News Views Personal Viewponit "The profession will need to restore the historic attractiveness of auditing as a profession and convince the 'best' people it offers excellent longterm career opportunities," concludes the report of the Public Oversight Board's Panel on Audit Effectiveness (the O'Malley Panel). "This is an effort that will require a partnership among audit firms, professional societies, and the academic community."
These recommendations can be carried out only if the Auditing Standards Board (ASB) provides the necessary initial funding for the Research Opportunities in Information Technology Auditing, ROITA, program. The purpose of the ROTTA program would address the IT issues raised in the POB report. As discussed in its executive summary, rapid technological advances and changes in financial systems are forcing audit firms to reconsider their audit methods and deploy large numbers of IT specialists. Challenges include auditing financial systems that increasingly rely on complex IT systems and a dwindling number of auditors with adequate IT skills.The proposed ROTA program focuses on these issues.
The potential benefits of the ROITA program can be seen in the Peat, Marwick, Mitchell & Company's Research Opportunities in Auditing (ROA) program, which ran from 1976 to 1993. The ROA program had a direct influence on audit judgment decision aids, audit sampling, analytical procedures, audit reports, audit risk models, and many ASB standards.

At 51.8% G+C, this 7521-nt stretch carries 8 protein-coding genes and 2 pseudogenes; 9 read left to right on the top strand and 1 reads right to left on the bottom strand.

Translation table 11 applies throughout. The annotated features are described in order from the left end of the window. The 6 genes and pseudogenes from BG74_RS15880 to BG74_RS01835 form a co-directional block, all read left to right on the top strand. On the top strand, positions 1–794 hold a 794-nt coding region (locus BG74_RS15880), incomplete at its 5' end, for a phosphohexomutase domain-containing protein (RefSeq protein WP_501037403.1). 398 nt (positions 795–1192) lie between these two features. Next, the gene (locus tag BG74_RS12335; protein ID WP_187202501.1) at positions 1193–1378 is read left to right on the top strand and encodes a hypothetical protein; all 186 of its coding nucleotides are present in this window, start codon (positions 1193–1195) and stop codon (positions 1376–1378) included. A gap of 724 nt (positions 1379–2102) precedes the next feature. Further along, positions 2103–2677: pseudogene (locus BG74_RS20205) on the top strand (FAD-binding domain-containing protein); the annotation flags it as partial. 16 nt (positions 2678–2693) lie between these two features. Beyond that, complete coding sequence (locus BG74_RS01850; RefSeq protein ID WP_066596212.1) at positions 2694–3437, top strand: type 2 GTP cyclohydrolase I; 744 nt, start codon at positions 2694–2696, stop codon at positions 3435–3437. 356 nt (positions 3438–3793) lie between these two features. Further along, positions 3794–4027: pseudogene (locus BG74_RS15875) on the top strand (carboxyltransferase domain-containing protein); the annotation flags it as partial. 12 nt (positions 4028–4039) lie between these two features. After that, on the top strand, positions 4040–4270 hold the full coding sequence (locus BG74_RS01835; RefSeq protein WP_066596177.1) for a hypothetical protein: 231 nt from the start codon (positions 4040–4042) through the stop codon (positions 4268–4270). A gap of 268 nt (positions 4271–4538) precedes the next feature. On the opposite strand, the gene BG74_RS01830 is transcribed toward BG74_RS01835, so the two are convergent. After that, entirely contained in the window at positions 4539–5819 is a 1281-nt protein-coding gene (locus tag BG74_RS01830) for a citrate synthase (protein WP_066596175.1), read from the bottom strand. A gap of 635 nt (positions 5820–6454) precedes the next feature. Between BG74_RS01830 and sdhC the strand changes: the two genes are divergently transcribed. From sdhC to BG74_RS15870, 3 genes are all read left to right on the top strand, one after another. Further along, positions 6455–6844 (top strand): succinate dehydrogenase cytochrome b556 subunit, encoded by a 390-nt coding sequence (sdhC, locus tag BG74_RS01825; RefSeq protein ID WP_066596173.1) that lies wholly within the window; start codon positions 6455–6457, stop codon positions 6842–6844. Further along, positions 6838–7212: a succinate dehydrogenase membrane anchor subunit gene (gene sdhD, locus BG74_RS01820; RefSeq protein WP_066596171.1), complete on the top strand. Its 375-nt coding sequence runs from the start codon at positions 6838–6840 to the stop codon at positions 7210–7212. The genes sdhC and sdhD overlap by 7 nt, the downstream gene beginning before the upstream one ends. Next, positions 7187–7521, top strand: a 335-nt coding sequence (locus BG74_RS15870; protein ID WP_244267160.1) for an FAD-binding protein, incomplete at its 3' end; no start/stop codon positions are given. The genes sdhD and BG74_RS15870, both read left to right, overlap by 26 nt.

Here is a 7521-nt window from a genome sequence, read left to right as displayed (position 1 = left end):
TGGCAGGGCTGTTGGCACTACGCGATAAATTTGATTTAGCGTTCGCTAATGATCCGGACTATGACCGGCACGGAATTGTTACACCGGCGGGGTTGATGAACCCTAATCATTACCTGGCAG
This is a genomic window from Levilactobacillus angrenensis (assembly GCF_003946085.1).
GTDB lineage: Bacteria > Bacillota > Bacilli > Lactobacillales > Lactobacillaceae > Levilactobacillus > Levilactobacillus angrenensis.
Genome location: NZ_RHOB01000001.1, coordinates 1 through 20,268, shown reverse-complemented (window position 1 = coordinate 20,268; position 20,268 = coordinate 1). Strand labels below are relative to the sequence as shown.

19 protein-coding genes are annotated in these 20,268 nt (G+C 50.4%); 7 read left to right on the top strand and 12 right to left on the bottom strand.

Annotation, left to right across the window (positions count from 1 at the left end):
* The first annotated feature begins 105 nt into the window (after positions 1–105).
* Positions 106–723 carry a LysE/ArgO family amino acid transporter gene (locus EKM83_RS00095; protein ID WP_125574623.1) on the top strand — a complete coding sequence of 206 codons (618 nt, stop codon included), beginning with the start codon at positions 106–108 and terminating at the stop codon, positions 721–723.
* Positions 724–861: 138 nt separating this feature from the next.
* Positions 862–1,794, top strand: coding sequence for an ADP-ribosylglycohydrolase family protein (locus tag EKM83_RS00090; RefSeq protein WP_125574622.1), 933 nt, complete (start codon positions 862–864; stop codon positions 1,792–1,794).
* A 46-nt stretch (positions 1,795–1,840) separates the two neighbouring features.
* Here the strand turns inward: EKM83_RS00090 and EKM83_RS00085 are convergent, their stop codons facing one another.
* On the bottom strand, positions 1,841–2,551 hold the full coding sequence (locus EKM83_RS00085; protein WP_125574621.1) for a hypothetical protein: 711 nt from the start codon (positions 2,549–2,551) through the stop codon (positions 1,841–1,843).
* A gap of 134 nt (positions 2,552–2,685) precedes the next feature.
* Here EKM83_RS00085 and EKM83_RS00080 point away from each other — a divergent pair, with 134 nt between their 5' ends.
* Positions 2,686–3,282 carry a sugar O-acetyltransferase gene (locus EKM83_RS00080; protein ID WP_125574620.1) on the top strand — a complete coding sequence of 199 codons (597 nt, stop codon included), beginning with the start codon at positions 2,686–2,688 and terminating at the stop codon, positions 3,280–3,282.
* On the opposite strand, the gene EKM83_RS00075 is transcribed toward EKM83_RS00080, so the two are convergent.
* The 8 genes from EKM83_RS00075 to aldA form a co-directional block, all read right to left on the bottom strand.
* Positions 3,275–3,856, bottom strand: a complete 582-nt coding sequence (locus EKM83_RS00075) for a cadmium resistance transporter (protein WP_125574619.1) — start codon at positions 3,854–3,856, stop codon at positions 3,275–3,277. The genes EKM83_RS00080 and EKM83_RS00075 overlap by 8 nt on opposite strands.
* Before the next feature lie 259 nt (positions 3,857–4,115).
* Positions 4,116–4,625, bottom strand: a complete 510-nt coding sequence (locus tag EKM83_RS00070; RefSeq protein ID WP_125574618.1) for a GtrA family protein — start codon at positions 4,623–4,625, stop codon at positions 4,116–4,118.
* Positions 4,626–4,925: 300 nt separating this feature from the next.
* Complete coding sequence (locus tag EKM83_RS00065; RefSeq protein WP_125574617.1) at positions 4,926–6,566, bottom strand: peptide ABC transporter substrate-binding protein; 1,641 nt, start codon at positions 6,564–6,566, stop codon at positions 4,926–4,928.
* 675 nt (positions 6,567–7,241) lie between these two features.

For almost 60 years, the profession has recognized the divergence of research, education, and practice. In the process, some researchers, educators, and practitioners have questioned the value of the profession's core products-generally accepted accounting practices (GAAP) and generally accepted auditing standards (GAAS).
The proposed ROITA program, which could help sustain and advance core products, would emphasize traditional financial statement IT auditing according to GAAS.There is a large demand for GAAS audits, which are required by law, regulation, or charter for all SEC registrants, thousands of government agencies, municipalities, nonprofit organizations, and large financial institution borrowers. According to GAAS, auditors are required to understand the underlying IT systems these organizations use, yet there are no generally accepted IT auditing principles and little theory. There appears to be little basis, beyond ad hoc practice, for the panel's recommended IT audit standards. As such, the ROITA program could be the catalyst for academics to develop and publish a framework of principles and theory for IT audit standards, an area they have long neglected.
Neither current nor foreseeable technology would disrupt the profession's auditing franchise or its market permission to provide other services. Current and foreseeable technology can be leveraged to strengthen the viability, value, and profitability of traditional financial statement audits. …